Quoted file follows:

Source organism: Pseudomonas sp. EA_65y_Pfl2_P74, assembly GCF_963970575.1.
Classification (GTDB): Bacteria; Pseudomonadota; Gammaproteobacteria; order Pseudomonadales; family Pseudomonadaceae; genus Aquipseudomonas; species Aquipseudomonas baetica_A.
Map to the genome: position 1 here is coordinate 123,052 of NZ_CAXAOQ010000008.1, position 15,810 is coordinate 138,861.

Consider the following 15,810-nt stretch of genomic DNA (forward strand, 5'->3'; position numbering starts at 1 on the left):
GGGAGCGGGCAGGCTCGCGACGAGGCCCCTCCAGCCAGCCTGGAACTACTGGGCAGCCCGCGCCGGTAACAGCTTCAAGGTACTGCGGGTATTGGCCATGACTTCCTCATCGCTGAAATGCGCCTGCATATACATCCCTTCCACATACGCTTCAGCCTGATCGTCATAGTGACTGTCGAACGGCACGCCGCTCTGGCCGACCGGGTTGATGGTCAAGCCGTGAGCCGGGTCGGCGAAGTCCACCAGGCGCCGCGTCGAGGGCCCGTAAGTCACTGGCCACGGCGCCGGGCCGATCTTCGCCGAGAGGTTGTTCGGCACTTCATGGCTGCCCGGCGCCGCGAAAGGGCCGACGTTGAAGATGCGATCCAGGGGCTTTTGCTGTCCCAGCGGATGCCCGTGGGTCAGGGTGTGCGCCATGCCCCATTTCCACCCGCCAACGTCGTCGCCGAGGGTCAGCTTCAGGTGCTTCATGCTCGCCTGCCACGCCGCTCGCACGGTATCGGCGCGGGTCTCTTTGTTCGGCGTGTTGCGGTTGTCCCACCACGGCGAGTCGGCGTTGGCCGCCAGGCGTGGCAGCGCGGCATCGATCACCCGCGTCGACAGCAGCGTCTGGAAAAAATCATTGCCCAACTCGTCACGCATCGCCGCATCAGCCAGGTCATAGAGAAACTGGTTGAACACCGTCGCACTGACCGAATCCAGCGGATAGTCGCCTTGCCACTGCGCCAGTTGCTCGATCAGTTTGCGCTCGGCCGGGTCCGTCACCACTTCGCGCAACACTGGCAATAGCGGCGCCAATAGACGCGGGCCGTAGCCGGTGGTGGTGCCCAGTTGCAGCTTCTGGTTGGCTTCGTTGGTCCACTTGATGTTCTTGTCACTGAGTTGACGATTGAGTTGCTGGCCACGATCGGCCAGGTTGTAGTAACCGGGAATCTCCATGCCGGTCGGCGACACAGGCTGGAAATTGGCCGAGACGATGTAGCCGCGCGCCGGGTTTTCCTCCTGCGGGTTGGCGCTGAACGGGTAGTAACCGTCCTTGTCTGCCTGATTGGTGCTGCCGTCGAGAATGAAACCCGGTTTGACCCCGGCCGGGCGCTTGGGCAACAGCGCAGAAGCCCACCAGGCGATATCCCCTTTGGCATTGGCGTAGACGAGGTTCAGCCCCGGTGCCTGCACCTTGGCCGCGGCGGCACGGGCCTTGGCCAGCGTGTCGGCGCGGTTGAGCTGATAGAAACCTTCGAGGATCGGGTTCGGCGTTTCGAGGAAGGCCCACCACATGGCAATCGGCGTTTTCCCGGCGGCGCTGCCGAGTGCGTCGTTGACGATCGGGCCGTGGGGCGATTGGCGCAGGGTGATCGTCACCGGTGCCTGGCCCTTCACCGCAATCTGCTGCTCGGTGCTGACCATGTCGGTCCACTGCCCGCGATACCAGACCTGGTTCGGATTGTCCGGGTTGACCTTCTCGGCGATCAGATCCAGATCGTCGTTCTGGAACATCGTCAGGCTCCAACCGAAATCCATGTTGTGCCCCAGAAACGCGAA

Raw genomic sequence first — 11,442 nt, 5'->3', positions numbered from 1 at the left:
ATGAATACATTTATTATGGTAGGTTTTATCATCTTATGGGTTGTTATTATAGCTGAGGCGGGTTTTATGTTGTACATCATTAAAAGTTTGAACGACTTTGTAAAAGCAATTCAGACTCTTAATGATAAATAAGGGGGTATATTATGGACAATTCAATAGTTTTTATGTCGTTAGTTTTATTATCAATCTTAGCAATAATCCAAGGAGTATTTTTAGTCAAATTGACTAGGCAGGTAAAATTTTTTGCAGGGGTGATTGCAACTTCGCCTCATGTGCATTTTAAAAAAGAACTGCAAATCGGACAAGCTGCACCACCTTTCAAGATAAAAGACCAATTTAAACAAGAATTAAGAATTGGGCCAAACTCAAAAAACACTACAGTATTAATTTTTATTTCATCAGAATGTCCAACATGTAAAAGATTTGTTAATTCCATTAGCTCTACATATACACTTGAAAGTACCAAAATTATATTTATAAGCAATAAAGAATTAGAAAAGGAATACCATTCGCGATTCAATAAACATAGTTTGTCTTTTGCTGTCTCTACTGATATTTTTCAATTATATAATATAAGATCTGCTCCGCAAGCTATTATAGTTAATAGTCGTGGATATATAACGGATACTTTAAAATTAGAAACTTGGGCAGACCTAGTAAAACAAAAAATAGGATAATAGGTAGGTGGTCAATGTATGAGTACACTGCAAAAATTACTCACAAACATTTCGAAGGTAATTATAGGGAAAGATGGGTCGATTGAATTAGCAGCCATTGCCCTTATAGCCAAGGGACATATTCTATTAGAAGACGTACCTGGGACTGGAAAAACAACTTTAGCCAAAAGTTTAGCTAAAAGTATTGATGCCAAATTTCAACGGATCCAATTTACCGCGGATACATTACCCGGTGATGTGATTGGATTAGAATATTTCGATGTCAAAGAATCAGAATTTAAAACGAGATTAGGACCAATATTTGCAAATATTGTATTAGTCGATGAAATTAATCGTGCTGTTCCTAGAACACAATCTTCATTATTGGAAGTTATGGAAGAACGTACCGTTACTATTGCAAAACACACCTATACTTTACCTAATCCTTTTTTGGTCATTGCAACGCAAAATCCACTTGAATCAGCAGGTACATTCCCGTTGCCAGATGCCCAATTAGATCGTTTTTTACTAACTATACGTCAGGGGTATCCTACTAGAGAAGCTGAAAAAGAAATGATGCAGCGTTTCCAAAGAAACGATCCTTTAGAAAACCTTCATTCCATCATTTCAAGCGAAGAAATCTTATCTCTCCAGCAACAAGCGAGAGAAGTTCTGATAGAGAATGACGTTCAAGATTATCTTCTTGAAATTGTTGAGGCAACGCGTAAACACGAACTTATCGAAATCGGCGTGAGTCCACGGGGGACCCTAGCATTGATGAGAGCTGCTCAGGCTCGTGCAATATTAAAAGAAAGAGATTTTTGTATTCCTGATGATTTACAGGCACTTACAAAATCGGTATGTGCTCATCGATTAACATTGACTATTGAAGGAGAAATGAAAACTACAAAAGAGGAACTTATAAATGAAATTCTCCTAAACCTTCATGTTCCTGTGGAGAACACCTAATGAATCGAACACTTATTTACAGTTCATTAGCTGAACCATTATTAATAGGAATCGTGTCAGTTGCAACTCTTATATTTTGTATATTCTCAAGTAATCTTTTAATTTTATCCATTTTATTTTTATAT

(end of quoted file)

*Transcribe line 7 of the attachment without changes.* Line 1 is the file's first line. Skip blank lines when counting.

ATGAATACATTTATTATGGTAGGTTTTATCATCTTATGGGTTGTTATTATAGCTGAGGCGGGTTTTATGTTGTACATCATTAAAAGTTTGAACGACTTTGTAAAAGCAATTCAGACTCTTAATGATAAATAAGGGGGTATATTATGGACAATTCAATAGTTTTTATGTCGTTAGTTTTATTATCAATCTTAGCAATAATCCAAGGAGTATTTTTAGTCAAATTGACTAGGCAGGTAAAATTTTTTGCAGGGGTGATTGCAACTTCGCCTCATGTGCATTTTAAAAAAGAACTGCAAATCGGACAAGCTGCACCACCTTTCAAGATAAAAGACCAATTTAAACAAGAATTAAGAATTGGGCCAAACTCAAAAAACACTACAGTATTAATTTTTATTTCATCAGAATGTCCAACATGTAAAAGATTTGTTAATTCCATTAGCTCTACATATACACTTGAAAGTACCAAAATTATATTTATAAGCAATAAAGAATTAGAAAAGGAATACCATTCGCGATTCAATAAACATAGTTTGTCTTTTGCTGTCTCTACTGATATTTTTCAATTATATAATATAAGATCTGCTCCGCAAGCTATTATAGTTAATAGTCGTGGATATATAACGGATACTTTAAAATTAGAAACTTGGGCAGACCTAGTAAAACAAAAAATAGGATAATAGGTAGGTGGTCAATGTATGAGTACACTGCAAAAATTACTCACAAACATTTCGAAGGTAATTATAGGGAAAGATGGGTCGATTGAATTAGCAGCCATTGCCCTTATAGCCAAGGGACATATTCTATTAGAAGACGTACCTGGGACTGGAAAAACAACTTTAGCCAAAAGTTTAGCTAAAAGTATTGATGCCAAATTTCAACGGATCCAATTTACCGCGGATACATTACCCGGTGATGTGATTGGATTAGAATATTTCGATGTCAAAGAATCAGAATTTAAAACGAGATTAGGACCAATATTTGCAAATATTGTATTAGTCGATGAAATTAATCGTGCTGTTCCTAGAACACAATCTTCATTATTGGAAGTTATGGAAGAACGTACCGTTACTATTGCAAAACACACCTATACTTTACCTAATCCTTTTTTGGTCATTGCAACGCAAAATCCACTTGAATCAGCAGGTACATTCCCGTTGCCAGATGCCCAATTAGATCGTTTTTTACTAACTATACGTCAGGGGTATCCTACTAGAGAAGCTGAAAAAGAAATGATGCAGCGTTTCCAAAGAAACGATCCTTTAGAAAACCTTCATTCCATCATTTCAAGCGAAGAAATCTTATCTCTCCAGCAACAAGCGAGAGAAGTTCTGATAGAGAATGACGTTCAAGATTATCTTCTTGAAATTGTTGAGGCAACGCGTAAACACGAACTTATCGAAATCGGCGTGAGTCCACGGGGGACCCTAGCATTGATGAGAGCTGCTCAGGCTCGTGCAATATTAAAAGAAAGAGATTTTTGTATTCCTGATGATTTACAGGCACTTACAAAATCGGTATGTGCTCATCGATTAACATTGACTATTGAAGGAGAAATGAAAACTACAAAAGAGGAACTTATAAATGAAATTCTCCTAAACCTTCATGTTCCTGTGGAGAACACCTAATGAATCGAACACTTATTTACAGTTCATTAGCTGAACCATTATTAATAGGAATCGTGTCAGTTGCAACTCTTATATTTTGTATATTCTCAAGTAATCTTTTAATTTTATCCATTTTATTTTTATAT